During the Pro Bowl last month, Jackson talked about improving in 2020, and was an open book as it relates to that. As he said in a piece by ESPN’s Jamison Hensley, Jackson is ready, motivated and willing to improve in any way possible, and nothing is off the table.
Here’s what he said:
“Asked what he needs to improve upon as a passer, Jackson said, “Everything. I’m not the best, I’m not the greatest. I’m going into my third year, and I’m trying to get somewhere. I’m trying to get to the Super Bowl. So I gotta work on everything.”
At the start of the season, there were questions about whether Jackson could become a legitimate passer in the NFL. He responded by leading the league with 36 touchdown passes and finishing third with a 113.3 passer rating.”
Jackson was elite last season, so to think he isn’t resting on his laurels is great news. Clearly, he’s more motivated than ever to remain elite.
Lamar Jackson Takes Home Major Award
Recently, Jackson was named Pro Football Focus Offensive Player of the Year. The site cast their vote and Jackson got the honor for what he was able to do on the field in a record smashing 2019 season.
Here’s a look at what writer Sam Monson wrote in the piece as to what tipped the scales for everyone at PFF in terms of Jackson being the top offensive player this season:
“The logic is simply that no player had as big of an impact on offense as Jackson did this season. We knew what a special ball carrier he was and saw how easily that translated to the NFL in his rookie year, but nothing quite prepared us for his 2019 season.
Jackson spent a career at Louisville embarrassing college defenders with his running ability while also passing to good effect, and he secured the Heisman Trophy in 2016 as a result. At the NFL level, that running ability was an immediate like-for-like translation, but the passing took more time.
When we analyzed our ball location data from PFF’s QB Annual a season ago, we could see that Jackson was among the least accurate passers in football. Whatever way you sliced the numbers (adjusting for drops, depth of target, situation, etc.), his passing was an issue. However, he was so spectacular as a rushing threat that the offense still functioned even with that level of passing, though it did put a fairly firm cap on how good he could be without improvement in that area.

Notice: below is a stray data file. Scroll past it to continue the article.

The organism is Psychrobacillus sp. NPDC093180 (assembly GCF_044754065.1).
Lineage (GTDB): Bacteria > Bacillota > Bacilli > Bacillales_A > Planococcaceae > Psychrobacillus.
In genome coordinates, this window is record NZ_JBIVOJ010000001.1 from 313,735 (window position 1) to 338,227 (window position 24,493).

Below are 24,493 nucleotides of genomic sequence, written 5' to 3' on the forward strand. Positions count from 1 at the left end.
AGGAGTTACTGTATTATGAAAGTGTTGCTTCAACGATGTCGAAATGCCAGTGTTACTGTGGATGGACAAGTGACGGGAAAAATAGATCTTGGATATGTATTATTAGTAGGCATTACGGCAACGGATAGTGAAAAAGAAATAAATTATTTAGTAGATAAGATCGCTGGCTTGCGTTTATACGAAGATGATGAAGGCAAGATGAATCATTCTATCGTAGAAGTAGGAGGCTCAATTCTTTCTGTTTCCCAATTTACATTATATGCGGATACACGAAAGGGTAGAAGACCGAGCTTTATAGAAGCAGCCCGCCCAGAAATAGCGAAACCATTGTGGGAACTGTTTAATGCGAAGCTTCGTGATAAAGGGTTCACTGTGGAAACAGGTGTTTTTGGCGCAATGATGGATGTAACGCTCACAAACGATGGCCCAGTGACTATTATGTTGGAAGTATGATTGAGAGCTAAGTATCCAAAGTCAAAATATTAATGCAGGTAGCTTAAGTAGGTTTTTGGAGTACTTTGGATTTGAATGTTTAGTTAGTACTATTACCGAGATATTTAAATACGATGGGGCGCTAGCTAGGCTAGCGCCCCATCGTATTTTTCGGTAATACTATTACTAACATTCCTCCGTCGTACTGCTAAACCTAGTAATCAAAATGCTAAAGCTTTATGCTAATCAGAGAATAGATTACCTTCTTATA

What few saw coming, though, was Jackson’s spectacular improvement as a passer in 2019. He led the league in passing touchdowns, had a top-10 completion percentage and owned the third-best passer rating, and that’s just on a box score level. Of course, we know those can lie, but in this case, they are backed up by the tape.”
The fact that Jackson took a leap forward as both a passer and a runner was a huge fact on display all year, and possibly the biggest reason he took home plenty of awards this offseason.
It’s scary to think he is going to get even better.
Lamar Jackson Stats
This past season, Jackson has been the epitome of a dual-threat quarterback and one of the leaders in the next generation of quarterbacks that will make waves in the league. After the action concluded last week, Jackson has put up 3,127 passing yards and 36 touchdowns through the air. On the ground, he has rumbled for 1,206 yards and 7 touchdowns. As a whole, the Ravens have managed to find the best of Jackson on the field. Arguably, he’s become the most obvious MVP candidate in the league given these types of things.
Since being drafted out of Louisville, Jackson has begun to rewrite the book in the league in terms of what a quarterback is and can be. The fact that he was a shoo-in as an All-Pro is a testament to how good Jackson has been in 2019.
If he stays hungry as it seems he will to improve, look out.